Since March 2011, the Men’s Health Forum in Ireland (MHFI - www.mhfi.org) has been working on an all-Ireland ‘Young Men and Suicide Project’ (YMSP). This cross-Border initiative was jointly funded by the Public Health Agency in Northern Ireland and the National Office for Suicide Prevention in the Republic of Ireland.
On Wednesday 23rd January 2013, the report on this project will be launched at noon at two separate short events which are being held in Belfast and Dublin. In Belfast, the report will be officially launched by Minister for Health, Edwin Poots MLA, while Minister of State Kathleen Lynch TD will launch it in Dublin.
Launching the report, Edwin Poots MLA will tell the audience that: “Despite my Department‟s investment of over £32 million in suicide prevention since 2006, the suicide rate has not fallen. Around 300 people a year in Northern Ireland continue to die by suicide every year. Men aged from 18 to 54 who live in deprived areas face the greatest level of risk. In fact, males are three times as likely as females to die by suicide.
“Combating suicide is an immensely challenging task and there is no single miraculous intervention. We need to trial a range of interventions and persist with those that prove to be effective. That is one of the reasons why the Young Men and Suicide Project report is so valuable. It points us towards measures that have been tried and tested, and shown to be useful.”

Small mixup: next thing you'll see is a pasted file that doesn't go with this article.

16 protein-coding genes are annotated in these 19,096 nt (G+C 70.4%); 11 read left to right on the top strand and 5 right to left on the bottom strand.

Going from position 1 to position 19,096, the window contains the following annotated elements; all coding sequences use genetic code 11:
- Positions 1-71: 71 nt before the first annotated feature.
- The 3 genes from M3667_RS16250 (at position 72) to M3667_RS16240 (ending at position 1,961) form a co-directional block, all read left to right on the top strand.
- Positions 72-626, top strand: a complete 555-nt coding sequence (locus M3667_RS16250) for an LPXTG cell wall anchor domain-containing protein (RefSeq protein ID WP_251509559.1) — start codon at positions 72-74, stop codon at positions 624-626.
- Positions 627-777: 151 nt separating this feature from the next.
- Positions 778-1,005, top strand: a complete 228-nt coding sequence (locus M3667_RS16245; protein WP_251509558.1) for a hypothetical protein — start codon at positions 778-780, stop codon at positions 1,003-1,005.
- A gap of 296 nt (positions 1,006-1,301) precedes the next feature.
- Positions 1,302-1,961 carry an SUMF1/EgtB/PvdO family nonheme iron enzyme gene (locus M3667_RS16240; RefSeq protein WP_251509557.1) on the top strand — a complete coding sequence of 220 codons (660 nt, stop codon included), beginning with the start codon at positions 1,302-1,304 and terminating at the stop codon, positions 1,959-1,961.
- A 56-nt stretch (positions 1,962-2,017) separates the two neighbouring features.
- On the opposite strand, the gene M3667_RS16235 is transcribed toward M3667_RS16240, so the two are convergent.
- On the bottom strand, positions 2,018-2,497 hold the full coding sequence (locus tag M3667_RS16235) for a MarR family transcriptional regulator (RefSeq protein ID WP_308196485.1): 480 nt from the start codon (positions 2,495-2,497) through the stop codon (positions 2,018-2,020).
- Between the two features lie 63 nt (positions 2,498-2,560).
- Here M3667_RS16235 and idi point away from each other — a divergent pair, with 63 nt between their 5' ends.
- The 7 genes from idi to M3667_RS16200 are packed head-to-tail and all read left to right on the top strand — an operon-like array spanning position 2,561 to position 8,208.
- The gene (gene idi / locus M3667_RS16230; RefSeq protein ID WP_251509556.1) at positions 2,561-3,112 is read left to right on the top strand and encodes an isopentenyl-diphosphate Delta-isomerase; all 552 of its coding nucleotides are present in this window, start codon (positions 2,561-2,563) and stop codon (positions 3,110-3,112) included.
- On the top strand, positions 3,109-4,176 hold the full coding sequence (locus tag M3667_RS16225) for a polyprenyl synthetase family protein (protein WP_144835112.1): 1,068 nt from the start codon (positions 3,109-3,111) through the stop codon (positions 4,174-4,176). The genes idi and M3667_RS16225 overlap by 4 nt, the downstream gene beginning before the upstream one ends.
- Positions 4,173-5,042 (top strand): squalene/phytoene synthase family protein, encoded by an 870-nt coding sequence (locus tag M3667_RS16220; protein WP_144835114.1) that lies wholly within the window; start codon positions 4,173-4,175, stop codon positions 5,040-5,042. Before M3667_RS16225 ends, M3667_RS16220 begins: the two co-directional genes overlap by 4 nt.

Suicide is a major cause of death among young males on the island of Ireland. The recent spike in suicide rates among young males in both Northern Ireland and the Republic of Ireland coincides with the economic downturn and increasing levels of unemployment.
The aim of YMSP was to identify a range of possible means to promote positive mental health among young men, and to assess the effectiveness of these approaches. In essence, it sought to examine ‘what works with young men and what is needed.’
The lead author of the YMSP report, Dr Noel Richardson, states: “There can be no quick-fix solutions to tackling the very grave statistics on suicide in young men on the island of Ireland; but neither is there any place for inertia or ambivalence. There is both a public health and a moral requirement to act.
“There needs to be a concerted effort to engage more effectively, and in a more sustained way, with young men, and to plan services and programmes with young men in mind. This report provides a blueprint and a roadmap for action.”
The Northern Ireland launch will be held in YouthAction NI, 14 College Square North, Belfast BT1 6AS. It will include an address from Edwin Poots MLA, Minister for Health, Social Services and Public Safety.
The Republic of Ireland launch will be held in the Royal Irish Academy, 19 Dawson Street, Dublin 2. It will include an address from Kathleen Lynch TD, Minister of State, Department of Health and Department of Justice, Equality and Defence with responsibility for Disability, Older People, Equality and Mental Health.
According to the report, the factors most consistently associated with the rise in young male suicide are income inequality, family relationship difficulties, peer relationship problems, school failure, low self esteem and violence. Gender roles and identity have also been implicated in increased suicide risk amongst young men.
Moving to Ireland
After living in Ireland for almost one year, this is what I’ve learned